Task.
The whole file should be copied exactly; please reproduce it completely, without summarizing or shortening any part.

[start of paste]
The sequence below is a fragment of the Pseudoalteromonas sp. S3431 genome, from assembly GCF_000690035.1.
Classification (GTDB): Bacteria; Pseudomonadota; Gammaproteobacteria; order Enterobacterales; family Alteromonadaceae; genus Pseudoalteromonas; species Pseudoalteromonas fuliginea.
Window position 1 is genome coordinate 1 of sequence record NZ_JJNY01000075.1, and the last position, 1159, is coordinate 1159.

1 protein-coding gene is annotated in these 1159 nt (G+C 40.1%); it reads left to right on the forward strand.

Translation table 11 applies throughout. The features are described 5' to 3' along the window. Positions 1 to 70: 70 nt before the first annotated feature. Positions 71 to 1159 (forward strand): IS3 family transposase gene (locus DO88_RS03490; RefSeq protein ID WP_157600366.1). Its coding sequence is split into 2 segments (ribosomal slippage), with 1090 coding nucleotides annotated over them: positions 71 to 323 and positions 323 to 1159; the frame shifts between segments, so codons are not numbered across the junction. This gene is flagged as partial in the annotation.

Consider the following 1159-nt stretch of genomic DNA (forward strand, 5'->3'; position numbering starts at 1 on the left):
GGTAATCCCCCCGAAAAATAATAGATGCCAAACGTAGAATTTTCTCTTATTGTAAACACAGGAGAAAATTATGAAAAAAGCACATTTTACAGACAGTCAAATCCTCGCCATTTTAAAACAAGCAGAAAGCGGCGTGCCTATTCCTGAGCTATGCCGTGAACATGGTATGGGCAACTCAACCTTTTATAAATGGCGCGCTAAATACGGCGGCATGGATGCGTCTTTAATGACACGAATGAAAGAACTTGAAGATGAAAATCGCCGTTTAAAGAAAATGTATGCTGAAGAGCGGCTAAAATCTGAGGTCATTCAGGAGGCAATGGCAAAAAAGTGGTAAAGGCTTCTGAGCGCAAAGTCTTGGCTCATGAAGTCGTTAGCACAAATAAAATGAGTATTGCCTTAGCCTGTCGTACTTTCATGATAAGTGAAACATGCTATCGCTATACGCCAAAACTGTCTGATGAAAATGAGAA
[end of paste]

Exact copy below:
The sequence below is a fragment of the Pseudoalteromonas sp. S3431 genome, from assembly GCF_000690035.1.
Classification (GTDB): Bacteria; Pseudomonadota; Gammaproteobacteria; order Enterobacterales; family Alteromonadaceae; genus Pseudoalteromonas; species Pseudoalteromonas fuliginea.
Window position 1 is genome coordinate 1 of sequence record NZ_JJNY01000075.1, and the last position, 1159, is coordinate 1159.

1 protein-coding gene is annotated in these 1159 nt (G+C 40.1%); it reads left to right on the forward strand.

Translation table 11 applies throughout. The features are described 5' to 3' along the window. Positions 1 to 70: 70 nt before the first annotated feature. Positions 71 to 1159 (forward strand): IS3 family transposase gene (locus DO88_RS03490; RefSeq protein ID WP_157600366.1). Its coding sequence is split into 2 segments (ribosomal slippage), with 1090 coding nucleotides annotated over them: positions 71 to 323 and positions 323 to 1159; the frame shifts between segments, so codons are not numbered across the junction. This gene is flagged as partial in the annotation.

Consider the following 1159-nt stretch of genomic DNA (forward strand, 5'->3'; position numbering starts at 1 on the left):
GGTAATCCCCCCGAAAAATAATAGATGCCAAACGTAGAATTTTCTCTTATTGTAAACACAGGAGAAAATTATGAAAAAAGCACATTTTACAGACAGTCAAATCCTCGCCATTTTAAAACAAGCAGAAAGCGGCGTGCCTATTCCTGAGCTATGCCGTGAACATGGTATGGGCAACTCAACCTTTTATAAATGGCGCGCTAAATACGGCGGCATGGATGCGTCTTTAATGACACGAATGAAAGAACTTGAAGATGAAAATCGCCGTTTAAAGAAAATGTATGCTGAAGAGCGGCTAAAATCTGAGGTCATTCAGGAGGCAATGGCAAAAAAGTGGTAAAGGCTTCTGAGCGCAAAGTCTTGGCTCATGAAGTCGTTAGCACAAATAAAATGAGTATTGCCTTAGCCTGTCGTACTTTCATGATAAGTGAAACATGCTATCGCTATACGCCAAAACTGTCTGATGAAAATGAGAA